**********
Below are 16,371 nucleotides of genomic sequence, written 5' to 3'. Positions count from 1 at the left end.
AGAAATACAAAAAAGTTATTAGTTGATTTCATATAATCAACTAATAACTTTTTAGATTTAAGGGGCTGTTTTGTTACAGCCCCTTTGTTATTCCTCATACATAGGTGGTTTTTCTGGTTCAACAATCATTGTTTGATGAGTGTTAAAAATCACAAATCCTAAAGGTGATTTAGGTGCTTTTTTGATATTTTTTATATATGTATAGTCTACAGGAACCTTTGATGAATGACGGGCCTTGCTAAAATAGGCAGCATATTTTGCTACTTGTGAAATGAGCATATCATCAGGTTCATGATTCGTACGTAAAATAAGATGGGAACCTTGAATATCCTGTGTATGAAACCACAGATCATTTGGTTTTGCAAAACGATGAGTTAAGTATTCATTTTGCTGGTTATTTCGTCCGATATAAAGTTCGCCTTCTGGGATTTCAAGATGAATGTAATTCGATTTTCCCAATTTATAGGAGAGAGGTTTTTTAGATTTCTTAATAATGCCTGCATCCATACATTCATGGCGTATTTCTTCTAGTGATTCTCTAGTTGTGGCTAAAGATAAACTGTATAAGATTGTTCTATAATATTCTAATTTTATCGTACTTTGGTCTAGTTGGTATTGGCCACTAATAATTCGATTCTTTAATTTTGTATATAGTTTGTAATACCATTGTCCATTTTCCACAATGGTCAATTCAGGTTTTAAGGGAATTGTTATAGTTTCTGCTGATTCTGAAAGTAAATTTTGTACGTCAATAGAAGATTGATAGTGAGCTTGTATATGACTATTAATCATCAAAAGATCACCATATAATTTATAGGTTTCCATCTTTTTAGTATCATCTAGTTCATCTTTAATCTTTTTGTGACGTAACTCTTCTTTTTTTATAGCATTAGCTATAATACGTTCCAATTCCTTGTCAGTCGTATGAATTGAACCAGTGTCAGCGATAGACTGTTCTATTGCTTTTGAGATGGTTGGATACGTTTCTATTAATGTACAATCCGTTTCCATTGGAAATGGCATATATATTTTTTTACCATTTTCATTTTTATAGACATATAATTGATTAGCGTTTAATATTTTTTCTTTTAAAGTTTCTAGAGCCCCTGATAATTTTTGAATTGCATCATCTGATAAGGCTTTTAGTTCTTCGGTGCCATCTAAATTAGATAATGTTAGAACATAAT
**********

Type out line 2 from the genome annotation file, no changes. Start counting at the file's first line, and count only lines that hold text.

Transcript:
AGAAATACAAAAAAGTTATTAGTTGATTTCATATAATCAACTAATAACTTTTTAGATTTAAGGGGCTGTTTTGTTACAGCCCCTTTGTTATTCCTCATACATAGGTGGTTTTTCTGGTTCAACAATCATTGTTTGATGAGTGTTAAAAATCACAAATCCTAAAGGTGATTTAGGTGCTTTTTTGATATTTTTTATATATGTATAGTCTACAGGAACCTTTGATGAATGACGGGCCTTGCTAAAATAGGCAGCATATTTTGCTACTTGTGAAATGAGCATATCATCAGGTTCATGATTCGTACGTAAAATAAGATGGGAACCTTGAATATCCTGTGTATGAAACCACAGATCATTTGGTTTTGCAAAACGATGAGTTAAGTATTCATTTTGCTGGTTATTTCGTCCGATATAAAGTTCGCCTTCTGGGATTTCAAGATGAATGTAATTCGATTTTCCCAATTTATAGGAGAGAGGTTTTTTAGATTTCTTAATAATGCCTGCATCCATACATTCATGGCGTATTTCTTCTAGTGATTCTCTAGTTGTGGCTAAAGATAAACTGTATAAGATTGTTCTATAATATTCTAATTTTATCGTACTTTGGTCTAGTTGGTATTGGCCACTAATAATTCGATTCTTTAATTTTGTATATAGTTTGTAATACCATTGTCCATTTTCCACAATGGTCAATTCAGGTTTTAAGGGAATTGTTATAGTTTCTGCTGATTCTGAAAGTAAATTTTGTACGTCAATAGAAGATTGATAGTGAGCTTGTATATGACTATTAATCATCAAAAGATCACCATATAATTTATAGGTTTCCATCTTTTTAGTATCATCTAGTTCATCTTTAATCTTTTTGTGACGTAACTCTTCTTTTTTTATAGCATTAGCTATAATACGTTCCAATTCCTTGTCAGTCGTATGAATTGAACCAGTGTCAGCGATAGACTGTTCTATTGCTTTTGAGATGGTTGGATACGTTTCTATTAATGTACAATCCGTTTCCATTGGAAATGGCATATATATTTTTTTACCATTTTCATTTTTATAGACATATAATTGATTAGCGTTTAATATTTTTTCTTTTAAAGTTTCTAGAGCCCCTGATAATTTTTGAATTGCATCATCTGATAAGGCTTTTAGTTCTTCGGTGCCATCTAAATTAGATAATGTTAGAACATAAT